Is customer-centric design more a matter of psychology or design?
Um, we've done a lot of research on this and found that: customer-centric design is psychology poured in and over design. To put it that way. Because we are all humans (still), web designers should never get that off their minds while creating.
In her book "Everybody Writes" Ann Handley (annhandley.com) says:
Develop pathological empathy for the reader.
Well, we think the same goes for designing websites.
So, develop pathological empathy for the user (customer). That is what, in essence, makes the best customer-centric design. But if we break down that essence, we will find many elements that could help us build such an empathic customer-oriented website. We've listed some of those for you. Down you'll find tips that will make your website all about your customers! And the most important thing is that they are satisfied, right?
Text, images, and videos on your site should speak the language of your target audience. That means you should (always and forever) research the target audience and the buyer persona of your products & services.
To get to know who your audience, you need to find out who your people are. For a start, ask yourself:
Then, make your content part of that universe. Be it an image, infographics, or explanation video, it has to be delivered in the style and language your audience likes to see and hear.
This you do for RESONANCE with your audience.
Build trust with your customers by displaying content that honestly shows you. Products, services, work ethics, team, company history, everything should be right in front of the customer's eyes. We like to repeat, but - people never complain about being too informed. Right?
Above all, even getting your services, people want to feel safe and sound. In other words, If they are gonna buy something from you, they would like to know as much as possible about your insights. Designers who have that in mind hold a powerful tool for building trust between the owner and user of the website.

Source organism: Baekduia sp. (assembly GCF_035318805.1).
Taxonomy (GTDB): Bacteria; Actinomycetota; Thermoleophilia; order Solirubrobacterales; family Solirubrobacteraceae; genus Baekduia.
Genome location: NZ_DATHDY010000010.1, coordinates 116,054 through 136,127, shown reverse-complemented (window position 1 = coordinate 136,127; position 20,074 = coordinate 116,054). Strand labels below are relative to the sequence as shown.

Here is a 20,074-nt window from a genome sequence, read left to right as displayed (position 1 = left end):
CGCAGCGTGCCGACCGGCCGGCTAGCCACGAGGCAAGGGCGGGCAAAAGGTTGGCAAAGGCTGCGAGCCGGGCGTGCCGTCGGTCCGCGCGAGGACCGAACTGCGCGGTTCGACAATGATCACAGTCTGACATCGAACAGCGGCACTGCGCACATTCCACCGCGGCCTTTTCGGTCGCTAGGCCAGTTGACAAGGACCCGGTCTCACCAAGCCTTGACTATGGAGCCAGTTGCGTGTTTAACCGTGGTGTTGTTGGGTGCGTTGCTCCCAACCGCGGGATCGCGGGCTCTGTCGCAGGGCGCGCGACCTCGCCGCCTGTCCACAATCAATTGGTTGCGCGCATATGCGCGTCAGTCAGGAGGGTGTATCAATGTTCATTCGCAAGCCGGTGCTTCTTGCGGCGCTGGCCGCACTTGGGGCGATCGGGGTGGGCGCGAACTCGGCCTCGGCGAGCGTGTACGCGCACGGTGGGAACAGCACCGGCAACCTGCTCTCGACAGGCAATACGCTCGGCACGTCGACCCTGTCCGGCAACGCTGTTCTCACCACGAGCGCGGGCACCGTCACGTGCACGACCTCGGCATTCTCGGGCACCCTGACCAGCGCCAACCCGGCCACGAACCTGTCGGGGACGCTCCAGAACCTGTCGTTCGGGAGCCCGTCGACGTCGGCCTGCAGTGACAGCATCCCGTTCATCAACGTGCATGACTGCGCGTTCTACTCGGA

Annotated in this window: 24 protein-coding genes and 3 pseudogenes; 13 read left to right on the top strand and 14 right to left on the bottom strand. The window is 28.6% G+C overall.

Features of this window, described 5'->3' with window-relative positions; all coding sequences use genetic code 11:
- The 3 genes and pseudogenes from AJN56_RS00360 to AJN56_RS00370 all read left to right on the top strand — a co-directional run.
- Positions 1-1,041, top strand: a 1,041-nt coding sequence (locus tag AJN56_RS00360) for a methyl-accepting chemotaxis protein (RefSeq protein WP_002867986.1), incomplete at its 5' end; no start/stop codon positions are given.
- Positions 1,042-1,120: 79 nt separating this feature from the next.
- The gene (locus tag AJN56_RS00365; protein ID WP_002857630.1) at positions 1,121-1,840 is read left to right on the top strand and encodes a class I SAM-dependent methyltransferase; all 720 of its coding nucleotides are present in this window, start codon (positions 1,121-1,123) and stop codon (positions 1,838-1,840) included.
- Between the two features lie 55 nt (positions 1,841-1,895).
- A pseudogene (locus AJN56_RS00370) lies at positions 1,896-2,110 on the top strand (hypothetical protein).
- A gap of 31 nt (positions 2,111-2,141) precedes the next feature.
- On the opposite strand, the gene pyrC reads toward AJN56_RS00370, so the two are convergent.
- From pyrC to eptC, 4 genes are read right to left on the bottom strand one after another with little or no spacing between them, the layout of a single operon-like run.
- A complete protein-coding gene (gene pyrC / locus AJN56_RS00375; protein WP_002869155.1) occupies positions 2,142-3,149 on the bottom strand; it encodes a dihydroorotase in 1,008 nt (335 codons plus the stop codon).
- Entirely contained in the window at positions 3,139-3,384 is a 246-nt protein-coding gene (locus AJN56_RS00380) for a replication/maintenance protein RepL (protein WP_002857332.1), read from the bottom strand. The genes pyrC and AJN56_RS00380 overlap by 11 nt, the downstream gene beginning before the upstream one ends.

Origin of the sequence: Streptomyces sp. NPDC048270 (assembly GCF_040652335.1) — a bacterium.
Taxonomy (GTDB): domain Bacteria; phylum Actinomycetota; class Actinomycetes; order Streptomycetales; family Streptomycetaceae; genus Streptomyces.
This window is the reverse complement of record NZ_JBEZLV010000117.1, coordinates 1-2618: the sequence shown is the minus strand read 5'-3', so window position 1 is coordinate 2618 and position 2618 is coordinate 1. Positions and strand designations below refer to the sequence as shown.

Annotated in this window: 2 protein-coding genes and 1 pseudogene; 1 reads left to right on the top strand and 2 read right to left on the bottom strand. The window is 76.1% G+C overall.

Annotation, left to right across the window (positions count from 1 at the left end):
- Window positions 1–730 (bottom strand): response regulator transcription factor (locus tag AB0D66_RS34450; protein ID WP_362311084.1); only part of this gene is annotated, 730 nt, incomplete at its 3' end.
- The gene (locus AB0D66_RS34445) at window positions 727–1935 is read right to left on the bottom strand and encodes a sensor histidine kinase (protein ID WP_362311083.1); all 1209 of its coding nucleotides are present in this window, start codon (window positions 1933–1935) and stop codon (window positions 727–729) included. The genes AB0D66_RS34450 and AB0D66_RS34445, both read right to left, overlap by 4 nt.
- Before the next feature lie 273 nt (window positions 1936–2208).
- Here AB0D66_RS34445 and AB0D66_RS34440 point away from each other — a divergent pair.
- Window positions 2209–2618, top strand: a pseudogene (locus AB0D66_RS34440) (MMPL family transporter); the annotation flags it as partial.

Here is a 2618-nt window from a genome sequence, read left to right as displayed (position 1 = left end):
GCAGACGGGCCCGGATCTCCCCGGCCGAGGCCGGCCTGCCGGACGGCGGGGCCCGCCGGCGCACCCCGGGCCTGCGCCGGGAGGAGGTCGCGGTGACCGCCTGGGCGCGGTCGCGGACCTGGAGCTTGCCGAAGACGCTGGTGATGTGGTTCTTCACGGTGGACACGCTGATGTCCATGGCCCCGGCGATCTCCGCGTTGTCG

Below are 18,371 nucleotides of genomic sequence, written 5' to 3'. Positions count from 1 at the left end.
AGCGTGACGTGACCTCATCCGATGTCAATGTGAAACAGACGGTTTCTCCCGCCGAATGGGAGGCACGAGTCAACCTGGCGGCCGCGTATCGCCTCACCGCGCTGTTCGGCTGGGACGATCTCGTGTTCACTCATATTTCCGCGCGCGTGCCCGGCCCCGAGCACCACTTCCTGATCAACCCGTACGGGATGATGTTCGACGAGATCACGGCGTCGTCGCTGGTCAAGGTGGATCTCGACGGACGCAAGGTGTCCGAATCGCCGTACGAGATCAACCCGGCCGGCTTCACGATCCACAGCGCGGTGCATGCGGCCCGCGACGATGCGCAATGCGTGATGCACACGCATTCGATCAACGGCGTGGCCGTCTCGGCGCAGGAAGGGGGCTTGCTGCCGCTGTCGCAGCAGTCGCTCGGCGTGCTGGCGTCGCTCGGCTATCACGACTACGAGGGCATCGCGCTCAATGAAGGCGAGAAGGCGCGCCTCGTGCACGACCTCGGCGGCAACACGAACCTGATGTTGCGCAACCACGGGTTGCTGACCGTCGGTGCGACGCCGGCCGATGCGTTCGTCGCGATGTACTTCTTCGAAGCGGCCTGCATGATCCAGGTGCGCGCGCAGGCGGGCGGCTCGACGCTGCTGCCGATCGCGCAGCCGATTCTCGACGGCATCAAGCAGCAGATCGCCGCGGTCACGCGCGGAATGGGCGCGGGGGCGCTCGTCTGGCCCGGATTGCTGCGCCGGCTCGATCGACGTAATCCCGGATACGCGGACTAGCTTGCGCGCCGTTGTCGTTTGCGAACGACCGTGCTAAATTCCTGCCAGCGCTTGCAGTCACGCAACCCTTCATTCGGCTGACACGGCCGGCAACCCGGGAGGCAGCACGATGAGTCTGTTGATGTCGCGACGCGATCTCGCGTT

Here, special value to customers has honest feedback and recommendations. Here is what they would like to see on your website:
This you do to BUILD TRUST and BOND with your customers.
Point out the value of your products & services on every corner of your website.
Many users get to your websites not just to look around but, to get their problems solved. And you should strive to do that before everything else. Solving a problem before trying to sell to people has become a formula for fair business running. It should definitely reflect on your website.
How can you offer the solutions?
First, find out what people struggle with the most. Then see if your business is in the niche that can help. You can easily find online what your buyer persona writes about their problems. Then you can give the answers and solutions to that on your super helpful website!
Explain, educate, and describe how exactly buying something from you would solve their problems. Give examples of your projects that already helped people in the past. Show photos and videos of how your product benefits people and why you believe in it. Then you don't even need this selling part so much. People are convinced to pay for the honest display of things and solutions. They will buy your product because you've shown them it's the key to making their lives better.